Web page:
Shalom, Lolo Cadio



The last time we saw him, he was smiling beautifully. He still wore his usual pleated slacks, crisp barong and good old Oxfords; his white hair was carefully combed. He shook our hands and asked me and my siblings “Kamusta?” We told him we’re good. And then he asked us to say his hellos to our parents. “Ok po,” we said. He smiled again when we asked for his blessing. And then he bid us goodbye.

He was always a nice old guy to us—that elder man who would happily share his boxes of chocolates to everyone in the church. We grew up seeing how his graying hair turned to white but his smile never changed. His eyes would always light up when kids and adults alike would greet him right after Sunday services and ask for his blessing.

Christmases in the church were always made special with the poems he composes for kids and teenagers to recite. There’s a different piece for every age group. The nearest Sunday before Christmas Day, we deliver those poems we have memorized for three weeks and give our best to get the prize. I won once. The next year, I failed to memorize the poem so I was quite a laughingstock. We already forgot the lines, we never even understood most of the words that time —but what stuck were the fun memories of hearing those nicely written Filipino words recited with innocence and passion by kids eager to win.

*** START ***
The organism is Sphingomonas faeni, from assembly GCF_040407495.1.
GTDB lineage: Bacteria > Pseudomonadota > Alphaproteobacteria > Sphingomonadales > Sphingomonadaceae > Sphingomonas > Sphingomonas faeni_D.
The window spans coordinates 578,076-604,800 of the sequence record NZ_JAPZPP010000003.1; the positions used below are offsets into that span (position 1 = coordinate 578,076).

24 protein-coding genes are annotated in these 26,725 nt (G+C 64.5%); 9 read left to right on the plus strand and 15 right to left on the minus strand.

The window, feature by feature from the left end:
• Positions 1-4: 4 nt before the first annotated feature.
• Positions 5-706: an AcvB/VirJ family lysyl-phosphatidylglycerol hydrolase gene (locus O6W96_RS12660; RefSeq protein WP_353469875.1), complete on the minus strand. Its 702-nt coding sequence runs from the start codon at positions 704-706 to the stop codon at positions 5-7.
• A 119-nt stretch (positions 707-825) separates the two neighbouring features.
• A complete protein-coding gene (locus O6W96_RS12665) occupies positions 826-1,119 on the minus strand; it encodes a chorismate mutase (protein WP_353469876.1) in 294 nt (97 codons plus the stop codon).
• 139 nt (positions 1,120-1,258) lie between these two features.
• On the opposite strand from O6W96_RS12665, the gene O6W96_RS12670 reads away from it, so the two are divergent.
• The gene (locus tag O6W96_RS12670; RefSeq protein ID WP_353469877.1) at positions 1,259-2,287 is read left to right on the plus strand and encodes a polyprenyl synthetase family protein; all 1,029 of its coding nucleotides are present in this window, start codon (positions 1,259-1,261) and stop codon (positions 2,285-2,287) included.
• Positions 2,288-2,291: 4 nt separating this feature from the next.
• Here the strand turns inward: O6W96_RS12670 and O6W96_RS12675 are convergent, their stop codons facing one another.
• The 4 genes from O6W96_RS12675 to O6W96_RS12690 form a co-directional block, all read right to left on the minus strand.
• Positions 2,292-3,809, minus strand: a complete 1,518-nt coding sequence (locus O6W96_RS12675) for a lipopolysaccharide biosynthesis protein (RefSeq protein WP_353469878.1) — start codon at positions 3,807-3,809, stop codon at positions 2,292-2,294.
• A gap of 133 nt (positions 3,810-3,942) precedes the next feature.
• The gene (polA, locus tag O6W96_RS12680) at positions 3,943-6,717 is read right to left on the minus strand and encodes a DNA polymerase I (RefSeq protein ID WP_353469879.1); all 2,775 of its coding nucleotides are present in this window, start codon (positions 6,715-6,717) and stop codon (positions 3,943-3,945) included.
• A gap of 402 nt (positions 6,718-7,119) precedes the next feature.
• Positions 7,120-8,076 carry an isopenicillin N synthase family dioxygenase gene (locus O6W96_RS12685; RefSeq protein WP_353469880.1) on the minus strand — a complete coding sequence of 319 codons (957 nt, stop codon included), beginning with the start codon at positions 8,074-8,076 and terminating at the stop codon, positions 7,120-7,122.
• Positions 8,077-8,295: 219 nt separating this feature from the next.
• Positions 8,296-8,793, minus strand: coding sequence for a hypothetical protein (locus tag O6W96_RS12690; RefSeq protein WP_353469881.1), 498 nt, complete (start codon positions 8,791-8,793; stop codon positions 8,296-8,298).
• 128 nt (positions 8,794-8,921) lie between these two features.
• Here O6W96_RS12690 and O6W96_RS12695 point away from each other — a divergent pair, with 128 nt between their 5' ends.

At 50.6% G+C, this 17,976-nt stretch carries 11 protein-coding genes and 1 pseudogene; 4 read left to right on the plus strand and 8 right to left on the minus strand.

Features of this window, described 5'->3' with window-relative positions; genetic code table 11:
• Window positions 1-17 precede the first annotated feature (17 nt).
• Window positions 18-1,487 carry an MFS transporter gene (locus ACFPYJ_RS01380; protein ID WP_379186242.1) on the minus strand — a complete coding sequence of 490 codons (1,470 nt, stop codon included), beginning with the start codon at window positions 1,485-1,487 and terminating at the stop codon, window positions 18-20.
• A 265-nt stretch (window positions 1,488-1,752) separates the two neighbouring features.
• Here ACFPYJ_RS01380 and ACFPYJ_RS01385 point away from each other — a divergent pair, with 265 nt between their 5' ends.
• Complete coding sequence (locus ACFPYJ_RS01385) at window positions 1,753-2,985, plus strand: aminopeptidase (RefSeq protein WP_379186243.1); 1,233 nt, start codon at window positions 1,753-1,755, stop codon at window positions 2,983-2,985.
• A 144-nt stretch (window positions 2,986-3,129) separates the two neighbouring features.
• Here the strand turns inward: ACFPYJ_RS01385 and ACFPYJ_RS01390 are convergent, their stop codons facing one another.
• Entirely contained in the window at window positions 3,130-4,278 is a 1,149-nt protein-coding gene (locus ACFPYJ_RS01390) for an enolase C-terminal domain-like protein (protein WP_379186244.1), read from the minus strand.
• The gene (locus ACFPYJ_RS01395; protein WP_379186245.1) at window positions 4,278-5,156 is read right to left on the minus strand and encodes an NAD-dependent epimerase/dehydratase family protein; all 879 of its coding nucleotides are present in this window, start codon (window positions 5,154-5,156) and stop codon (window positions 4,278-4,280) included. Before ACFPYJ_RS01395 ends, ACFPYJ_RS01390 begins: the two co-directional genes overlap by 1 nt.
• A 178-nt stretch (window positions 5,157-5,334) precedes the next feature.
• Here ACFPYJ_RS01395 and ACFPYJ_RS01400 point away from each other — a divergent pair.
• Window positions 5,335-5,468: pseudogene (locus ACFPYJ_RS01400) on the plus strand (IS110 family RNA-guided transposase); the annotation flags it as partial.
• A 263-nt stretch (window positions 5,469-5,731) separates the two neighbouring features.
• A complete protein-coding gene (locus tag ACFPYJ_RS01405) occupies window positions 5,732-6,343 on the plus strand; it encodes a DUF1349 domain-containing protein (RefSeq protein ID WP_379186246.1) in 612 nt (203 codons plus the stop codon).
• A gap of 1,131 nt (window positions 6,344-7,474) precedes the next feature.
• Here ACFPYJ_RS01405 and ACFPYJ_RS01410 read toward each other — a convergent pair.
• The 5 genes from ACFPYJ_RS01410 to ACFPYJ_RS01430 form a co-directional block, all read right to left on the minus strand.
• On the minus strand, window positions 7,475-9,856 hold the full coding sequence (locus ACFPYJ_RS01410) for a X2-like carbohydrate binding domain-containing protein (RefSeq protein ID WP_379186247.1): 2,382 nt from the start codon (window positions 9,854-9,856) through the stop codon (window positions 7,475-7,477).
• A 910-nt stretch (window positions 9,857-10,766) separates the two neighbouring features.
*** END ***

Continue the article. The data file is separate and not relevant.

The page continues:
We always took pride of learning the songs in our hymn book because most of those were translated from English to Filipino by him and his wife. Because we’re kids that time, we marveled at how they were able to do the translations and still sing it using the same tune when sang in English. I mean, that’s quite difficult. When we grew older, we already know most of the songs, at the very least the choruses. This time, we’re amazed at how they were able to retain the essence of the songs despite the translations. Genius.

My parents were close to him and his family. Pa and Ma looked up to him like a father. We have always considered him our extended Lolo even if we never called him Lolo once. I even promised to my parents that when I get married someday, he’ll officiate.

We saw him again last Monday night. He’s still smiling. This time, his hair was all-white and his eyes were closed. He still wore the Oxfords along with a nice tux. We saw him again. For the last time. There by the altar where people close to him sang praises and thanked the Lord for his wonderful life. As we listened to their words, we realized it was too long a time that we saw him last. As his daughter recited his farewell poem—the one he wrote while waiting for the light to come onto his deathbed, we learned more about the man we looked up to. He was not just an elder Pastor. He was also a grandfather-to-the-rescue, a gifted writer and a loving mentor. He touched a lot of lives and they cherished his kindheartedness and good-natured attitude on life.